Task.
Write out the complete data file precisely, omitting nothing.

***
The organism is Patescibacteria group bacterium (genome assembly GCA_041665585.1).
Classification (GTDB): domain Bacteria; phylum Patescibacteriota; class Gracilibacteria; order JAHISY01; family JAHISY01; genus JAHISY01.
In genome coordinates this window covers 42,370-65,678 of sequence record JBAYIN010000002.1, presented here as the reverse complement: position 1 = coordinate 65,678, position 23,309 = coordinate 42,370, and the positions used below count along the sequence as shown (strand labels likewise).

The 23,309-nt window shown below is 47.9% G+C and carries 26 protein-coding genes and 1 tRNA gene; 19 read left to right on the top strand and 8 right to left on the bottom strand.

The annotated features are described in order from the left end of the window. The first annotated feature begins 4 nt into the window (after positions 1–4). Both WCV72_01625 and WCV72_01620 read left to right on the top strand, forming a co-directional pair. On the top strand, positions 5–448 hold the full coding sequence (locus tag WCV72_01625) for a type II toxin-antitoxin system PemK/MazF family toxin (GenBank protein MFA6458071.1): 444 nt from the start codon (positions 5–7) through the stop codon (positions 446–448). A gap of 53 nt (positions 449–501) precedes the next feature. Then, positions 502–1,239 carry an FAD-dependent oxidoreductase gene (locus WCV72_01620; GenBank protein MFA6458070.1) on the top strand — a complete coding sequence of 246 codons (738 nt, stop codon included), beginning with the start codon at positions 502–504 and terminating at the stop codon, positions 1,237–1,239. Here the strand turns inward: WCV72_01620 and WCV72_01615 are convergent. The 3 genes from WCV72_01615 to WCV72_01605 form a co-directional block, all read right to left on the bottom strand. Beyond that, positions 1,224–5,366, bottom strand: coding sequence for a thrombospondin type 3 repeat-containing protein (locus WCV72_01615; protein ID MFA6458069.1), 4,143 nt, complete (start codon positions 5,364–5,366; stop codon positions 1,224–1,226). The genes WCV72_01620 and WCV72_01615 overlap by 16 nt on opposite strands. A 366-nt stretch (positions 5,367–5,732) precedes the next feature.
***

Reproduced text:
The organism is Patescibacteria group bacterium (genome assembly GCA_041665585.1).
Classification (GTDB): domain Bacteria; phylum Patescibacteriota; class Gracilibacteria; order JAHISY01; family JAHISY01; genus JAHISY01.
In genome coordinates this window covers 42,370-65,678 of sequence record JBAYIN010000002.1, presented here as the reverse complement: position 1 = coordinate 65,678, position 23,309 = coordinate 42,370, and the positions used below count along the sequence as shown (strand labels likewise).

The 23,309-nt window shown below is 47.9% G+C and carries 26 protein-coding genes and 1 tRNA gene; 19 read left to right on the top strand and 8 right to left on the bottom strand.

The annotated features are described in order from the left end of the window. The first annotated feature begins 4 nt into the window (after positions 1–4). Both WCV72_01625 and WCV72_01620 read left to right on the top strand, forming a co-directional pair. On the top strand, positions 5–448 hold the full coding sequence (locus tag WCV72_01625) for a type II toxin-antitoxin system PemK/MazF family toxin (GenBank protein MFA6458071.1): 444 nt from the start codon (positions 5–7) through the stop codon (positions 446–448). A gap of 53 nt (positions 449–501) precedes the next feature. Then, positions 502–1,239 carry an FAD-dependent oxidoreductase gene (locus WCV72_01620; GenBank protein MFA6458070.1) on the top strand — a complete coding sequence of 246 codons (738 nt, stop codon included), beginning with the start codon at positions 502–504 and terminating at the stop codon, positions 1,237–1,239. Here the strand turns inward: WCV72_01620 and WCV72_01615 are convergent. The 3 genes from WCV72_01615 to WCV72_01605 form a co-directional block, all read right to left on the bottom strand. Beyond that, positions 1,224–5,366, bottom strand: coding sequence for a thrombospondin type 3 repeat-containing protein (locus WCV72_01615; protein ID MFA6458069.1), 4,143 nt, complete (start codon positions 5,364–5,366; stop codon positions 1,224–1,226). The genes WCV72_01620 and WCV72_01615 overlap by 16 nt on opposite strands. A 366-nt stretch (positions 5,367–5,732) precedes the next feature.